As a global barometer for the health of the global economy, Singapore continues to paint a bleak picture at present.
Not only did its economy fail to grow in the first three months of the year, demand for the nation’s exports is now also plummeting.
According to International Enterprise (IE), non-oil exports (NODX) from the country fell by 15.6% in the 12 months to March, missing already dire forecasts for a contraction of 13.2%.
The annual contraction was the steepest recorded since February 2013 and well below the 2.0% annual gain previously recorded in February.
By destination, NODX fell by 39.1% year-on-year to the European Union, outpacing drops of 14.0% and 6.2% to China and the United States.
Out of the nation’s top 10 export destinations, NODX fell in all markets apart from Japan and Hong Kong.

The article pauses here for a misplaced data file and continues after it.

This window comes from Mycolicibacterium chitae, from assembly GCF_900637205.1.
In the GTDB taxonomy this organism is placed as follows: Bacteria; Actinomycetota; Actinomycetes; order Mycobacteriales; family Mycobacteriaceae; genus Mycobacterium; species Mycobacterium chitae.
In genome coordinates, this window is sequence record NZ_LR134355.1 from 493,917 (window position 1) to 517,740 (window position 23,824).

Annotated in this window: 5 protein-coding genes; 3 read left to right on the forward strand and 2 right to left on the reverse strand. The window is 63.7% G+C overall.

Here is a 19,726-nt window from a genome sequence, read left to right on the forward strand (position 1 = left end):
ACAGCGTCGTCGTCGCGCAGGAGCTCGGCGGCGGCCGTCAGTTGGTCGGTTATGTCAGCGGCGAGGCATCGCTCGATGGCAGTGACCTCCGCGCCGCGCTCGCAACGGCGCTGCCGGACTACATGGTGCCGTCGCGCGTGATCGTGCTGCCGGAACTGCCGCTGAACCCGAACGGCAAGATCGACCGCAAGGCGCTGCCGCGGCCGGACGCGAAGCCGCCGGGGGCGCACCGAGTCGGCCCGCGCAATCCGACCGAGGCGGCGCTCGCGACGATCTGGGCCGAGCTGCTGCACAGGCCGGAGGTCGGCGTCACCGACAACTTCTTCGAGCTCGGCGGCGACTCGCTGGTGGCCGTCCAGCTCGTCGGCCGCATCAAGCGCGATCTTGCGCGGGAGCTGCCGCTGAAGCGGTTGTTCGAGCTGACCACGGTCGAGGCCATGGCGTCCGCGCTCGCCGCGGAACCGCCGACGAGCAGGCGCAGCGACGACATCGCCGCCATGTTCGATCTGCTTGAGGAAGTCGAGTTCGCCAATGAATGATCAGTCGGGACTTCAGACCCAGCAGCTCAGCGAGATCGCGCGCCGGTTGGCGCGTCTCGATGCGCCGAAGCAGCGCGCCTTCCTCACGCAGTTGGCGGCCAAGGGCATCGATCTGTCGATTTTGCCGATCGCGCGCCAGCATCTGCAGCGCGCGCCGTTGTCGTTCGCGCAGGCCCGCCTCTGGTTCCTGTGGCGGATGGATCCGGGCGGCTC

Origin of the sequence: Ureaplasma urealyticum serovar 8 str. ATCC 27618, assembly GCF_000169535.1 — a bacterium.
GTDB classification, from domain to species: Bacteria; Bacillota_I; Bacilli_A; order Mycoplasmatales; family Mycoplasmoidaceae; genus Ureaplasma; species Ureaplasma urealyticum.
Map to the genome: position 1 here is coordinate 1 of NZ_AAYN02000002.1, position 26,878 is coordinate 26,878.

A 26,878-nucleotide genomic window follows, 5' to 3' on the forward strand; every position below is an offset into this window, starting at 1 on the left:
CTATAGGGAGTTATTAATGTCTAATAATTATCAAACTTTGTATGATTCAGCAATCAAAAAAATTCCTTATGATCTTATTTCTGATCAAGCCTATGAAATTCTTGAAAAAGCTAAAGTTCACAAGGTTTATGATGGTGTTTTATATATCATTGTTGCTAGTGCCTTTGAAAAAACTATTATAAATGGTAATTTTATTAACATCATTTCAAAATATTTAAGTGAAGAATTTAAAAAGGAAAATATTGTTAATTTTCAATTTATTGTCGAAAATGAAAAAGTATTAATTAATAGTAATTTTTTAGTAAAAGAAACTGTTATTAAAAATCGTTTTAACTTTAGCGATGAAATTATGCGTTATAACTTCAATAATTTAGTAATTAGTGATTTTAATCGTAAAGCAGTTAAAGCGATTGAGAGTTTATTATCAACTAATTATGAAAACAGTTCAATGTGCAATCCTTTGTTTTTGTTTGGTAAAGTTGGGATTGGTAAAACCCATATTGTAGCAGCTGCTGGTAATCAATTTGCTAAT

According to the Straits Times newspaper, electronic shipments — a key cog in nation’s export sector — slumped by 9.1% year-on-year in March, a sharp turnaround on the 0.7% gain reported in the year to February.
Non-electronic NODX fell 18%, again well below the 2.6% rise seen in the 12 months to February. The fall was led by structures of ships & boats (-99.6%), pharmaceuticals (-30.9%) and petrochemicals (-16.4%), according to the newspaper.
On a month-on-month, seasonally-adjusted basis, NODX rose by 0.2%, an improvement on the 4.2% contraction seen in February but below expectations for an increase of 2.3%.
Although the data is volatile, exports have now contracted on an annualised basis in three of the past four months. As a major global trade hub, the continued weakness in exports suggests global demand remains weak, underscoring concerns from the IMF and others that global economic growth may once again undershoot expectations in 2016.
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